That feels partly right. But then I remember this:
My grandfather’s funeral. The priest who seemed to preside over every funeral in our extended family stood at the front of the banquet hall, rosary in hand, and led us through the “Our Father.” And even though it’s only an ancestral incantation for me, I still can recite every word:
Our Father, who art in heaven, hallowed be thy name.
Thy kingdom come, thy will be done, on earth as it is in Heaven.
Give us this, our daily bread, and forgive us our trespasses, as we forgive those who trespass against us.
And lead us not into temptation, but deliver us from evil.
And as I say those words from memory, maybe even mechanically, with my extended family and my grandfather’s spirit, something happens: I feel peace. That ritual and recitation, it’s an intergenerational embrace that reminds me that, although my grief is mine alone, I am not alone in my grief. It reminds me that this is how all life ends and how all life goes on. Those words I know in my bones that I don't recall ever actually learning, those words that I say with a bowed head and in unison with cousins and strangers, those words are a balm for the ache left by my grandfather’s absence.
I am reminded of how ritual comforts, too, every time I settle myself into a Sun Salutation, which in yoga we say is a kind of moving meditation. The same sequence, over and over, until we settle into ourselves, until we find that deep center that holds us up and propels us forward: Hands at heart, then up to the sky and heart open. Then a deep bow, a small lift, and a deeper bow. We are then down and humbled, prostrate on the floor to strengthen and open our hearts, until we are up and paused in Adho Mukha Shvanasana—downward facing dog—where we breathe. Breathe and stretch and notice and strengthen and center and breathe. From there, the cycle continues: we stand, we bow deep, we gather up and then bow deeper before we rise fully, hearts open, strong as a mountain, hands in prayer at the heart. Surya Namaskar: a bow, a salutation, a prayer, to the day. But also a prayer for ourselves, for our bodies and souls and hearts, for our strength and our growth and our stillness and our knowing. It is a moving prayer, as in I am moving while praying but I am also moved. When I practice this prayer regularly, my smile is looser, my sleep is deeper, my spine is longer, my anxious inner voice is quieter, my patience is more accessible, and I can keep going with less angst, less worry, less sadness, less doubt. The ritual of this prayer that I say with my body is a fuel for living. I am prayerful, full of prayer, and living in a fullness that feels like the sun is beaming from inside me and I am beaming on towards the world.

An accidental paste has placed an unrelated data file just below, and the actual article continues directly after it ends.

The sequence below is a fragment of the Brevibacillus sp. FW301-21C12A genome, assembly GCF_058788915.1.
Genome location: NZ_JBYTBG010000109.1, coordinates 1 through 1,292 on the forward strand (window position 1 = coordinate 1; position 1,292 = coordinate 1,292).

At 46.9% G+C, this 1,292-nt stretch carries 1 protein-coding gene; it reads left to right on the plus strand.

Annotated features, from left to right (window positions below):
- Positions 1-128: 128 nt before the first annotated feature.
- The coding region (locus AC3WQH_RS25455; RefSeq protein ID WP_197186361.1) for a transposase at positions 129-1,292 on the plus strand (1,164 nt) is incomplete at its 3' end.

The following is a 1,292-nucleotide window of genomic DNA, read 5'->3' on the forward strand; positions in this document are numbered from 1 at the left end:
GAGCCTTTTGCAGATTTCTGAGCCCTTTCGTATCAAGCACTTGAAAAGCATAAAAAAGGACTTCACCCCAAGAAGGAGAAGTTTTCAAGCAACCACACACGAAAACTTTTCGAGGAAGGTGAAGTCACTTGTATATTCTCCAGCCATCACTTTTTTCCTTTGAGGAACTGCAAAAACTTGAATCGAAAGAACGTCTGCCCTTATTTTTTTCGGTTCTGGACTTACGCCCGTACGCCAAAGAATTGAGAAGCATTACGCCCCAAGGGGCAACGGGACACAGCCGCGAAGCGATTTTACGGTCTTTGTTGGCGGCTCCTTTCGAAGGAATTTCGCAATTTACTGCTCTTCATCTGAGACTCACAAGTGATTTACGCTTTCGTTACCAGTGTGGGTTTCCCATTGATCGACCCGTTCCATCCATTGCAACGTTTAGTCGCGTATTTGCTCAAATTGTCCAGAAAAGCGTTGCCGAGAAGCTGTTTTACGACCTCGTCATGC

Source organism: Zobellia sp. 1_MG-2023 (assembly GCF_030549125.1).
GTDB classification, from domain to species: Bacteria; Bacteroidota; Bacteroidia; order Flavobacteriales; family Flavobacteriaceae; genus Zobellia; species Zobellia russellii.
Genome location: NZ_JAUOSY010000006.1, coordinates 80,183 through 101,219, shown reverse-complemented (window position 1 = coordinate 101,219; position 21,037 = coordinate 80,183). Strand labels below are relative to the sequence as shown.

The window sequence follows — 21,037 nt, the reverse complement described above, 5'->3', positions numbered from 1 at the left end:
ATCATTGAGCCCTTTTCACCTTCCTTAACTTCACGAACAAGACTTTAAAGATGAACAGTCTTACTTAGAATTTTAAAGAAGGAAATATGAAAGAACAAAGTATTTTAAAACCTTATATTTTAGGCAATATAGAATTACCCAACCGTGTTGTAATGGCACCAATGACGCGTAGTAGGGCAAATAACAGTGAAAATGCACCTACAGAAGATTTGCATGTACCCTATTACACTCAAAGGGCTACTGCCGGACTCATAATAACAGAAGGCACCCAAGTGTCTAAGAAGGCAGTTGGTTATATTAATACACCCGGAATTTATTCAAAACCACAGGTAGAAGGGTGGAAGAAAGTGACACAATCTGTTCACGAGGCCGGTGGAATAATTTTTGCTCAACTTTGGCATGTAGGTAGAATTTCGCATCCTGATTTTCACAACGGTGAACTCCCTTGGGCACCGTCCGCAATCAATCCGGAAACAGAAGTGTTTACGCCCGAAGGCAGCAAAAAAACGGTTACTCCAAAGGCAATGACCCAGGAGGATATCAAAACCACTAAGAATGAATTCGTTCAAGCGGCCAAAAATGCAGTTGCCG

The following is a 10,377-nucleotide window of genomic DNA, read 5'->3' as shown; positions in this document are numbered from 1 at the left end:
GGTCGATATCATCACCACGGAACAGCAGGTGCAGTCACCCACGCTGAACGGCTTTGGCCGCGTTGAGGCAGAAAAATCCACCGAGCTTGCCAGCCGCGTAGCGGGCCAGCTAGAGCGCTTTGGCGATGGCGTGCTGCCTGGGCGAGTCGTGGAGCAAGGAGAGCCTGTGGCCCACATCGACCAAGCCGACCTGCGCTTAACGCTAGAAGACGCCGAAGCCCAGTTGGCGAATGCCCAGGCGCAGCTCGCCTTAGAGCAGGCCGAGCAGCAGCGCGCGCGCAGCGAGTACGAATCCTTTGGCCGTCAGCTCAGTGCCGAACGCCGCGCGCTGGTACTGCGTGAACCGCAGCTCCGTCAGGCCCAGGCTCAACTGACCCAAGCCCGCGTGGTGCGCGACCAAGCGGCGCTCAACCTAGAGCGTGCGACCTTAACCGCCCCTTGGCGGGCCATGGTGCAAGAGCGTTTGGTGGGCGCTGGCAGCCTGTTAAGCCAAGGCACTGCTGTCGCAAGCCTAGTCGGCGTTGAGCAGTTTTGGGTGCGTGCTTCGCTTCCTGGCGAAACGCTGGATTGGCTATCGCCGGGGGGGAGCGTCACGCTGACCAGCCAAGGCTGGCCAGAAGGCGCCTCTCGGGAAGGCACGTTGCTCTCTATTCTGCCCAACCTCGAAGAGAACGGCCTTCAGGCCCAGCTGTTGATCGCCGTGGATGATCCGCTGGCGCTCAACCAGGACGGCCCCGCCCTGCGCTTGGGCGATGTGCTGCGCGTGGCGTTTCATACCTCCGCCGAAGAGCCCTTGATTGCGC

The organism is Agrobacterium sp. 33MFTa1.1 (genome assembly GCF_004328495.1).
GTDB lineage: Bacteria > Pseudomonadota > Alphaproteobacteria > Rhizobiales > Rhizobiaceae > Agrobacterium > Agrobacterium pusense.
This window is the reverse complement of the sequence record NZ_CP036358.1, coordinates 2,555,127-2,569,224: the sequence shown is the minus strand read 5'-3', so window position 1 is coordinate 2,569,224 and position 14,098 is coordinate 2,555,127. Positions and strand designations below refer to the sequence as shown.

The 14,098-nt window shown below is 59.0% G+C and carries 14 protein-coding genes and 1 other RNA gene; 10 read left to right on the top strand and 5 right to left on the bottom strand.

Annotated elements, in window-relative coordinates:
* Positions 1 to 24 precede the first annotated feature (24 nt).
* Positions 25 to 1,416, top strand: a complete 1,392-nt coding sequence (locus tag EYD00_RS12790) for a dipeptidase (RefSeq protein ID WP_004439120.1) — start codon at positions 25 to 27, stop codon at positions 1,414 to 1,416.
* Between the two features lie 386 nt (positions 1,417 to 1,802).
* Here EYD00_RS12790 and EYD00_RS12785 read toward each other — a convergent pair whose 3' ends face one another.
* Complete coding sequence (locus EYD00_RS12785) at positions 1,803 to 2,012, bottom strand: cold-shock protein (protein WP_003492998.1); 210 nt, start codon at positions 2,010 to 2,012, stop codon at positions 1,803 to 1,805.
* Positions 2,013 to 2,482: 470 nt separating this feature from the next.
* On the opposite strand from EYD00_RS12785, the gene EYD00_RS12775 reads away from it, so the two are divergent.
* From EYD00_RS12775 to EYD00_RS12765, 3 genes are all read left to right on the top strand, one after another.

In quarantine, though, I have not done many sun salutations. You’d think being safer at home all.the.damn.time, I’d have nothing to do but yoga. But instead I am filled with dread for the consequences of our collective selfishness, laid so bare by this pandemic. Instead I am distracted, my brain bouncing relentlessly between news and cat videos and songs and work and student emails and second-grade fractions and outrage and Hulu and midlife crisis and mortality. Instead, I am in my pajamas barely remembering to brush my teeth but remembering to apply all ten serums to that single wrinkle that mocks me. Instead, I am opening every well-targeted Facebook ad, convincing myself I need the t-shirt or the art supplies or the Peloton or the Fijian basket supporting coral reef preservation. Instead, I am plotting on an old-school atlas how to chase the sun in Texas or Florida, forgetting that the sun is inside me.
In quarantine, I am also teaching. Always, it seems, teaching. And with a computer between me and my students, it is so much easier to be patient, to center students’ humanity and health, to extend to them the grace that I keep forgetting to extend to myself. In Jesuit pedagogy, we talk about love and justice and dignity and honor, about embodying these things in our relationships with students as well as in our relationships with communities that have been oppressed and marginalized. We talk about prophetic justice and knowing through reflection. We talk about liberation. And I try to live all this at my computer, with a screen and unknown miles and so many masks between me and my students. And I think they feel it, I think they feel my love and grace but also my guidance through exploration of difficult truths in education, our shared field. I teach from a deeply centered sense of self and invite my students, through intellectual and critical exploration, to find that deep center in their own teaching self. To teach through dignity and love and outrage toward some new world that maybe doesn’t exist yet. To be the light, as Amanda Gorman calls on us to be: “For there is always light, if only we're brave enough to see it. If only we're brave enough to be it.” It can be hard, though, to remember that we are also the light for ourselves.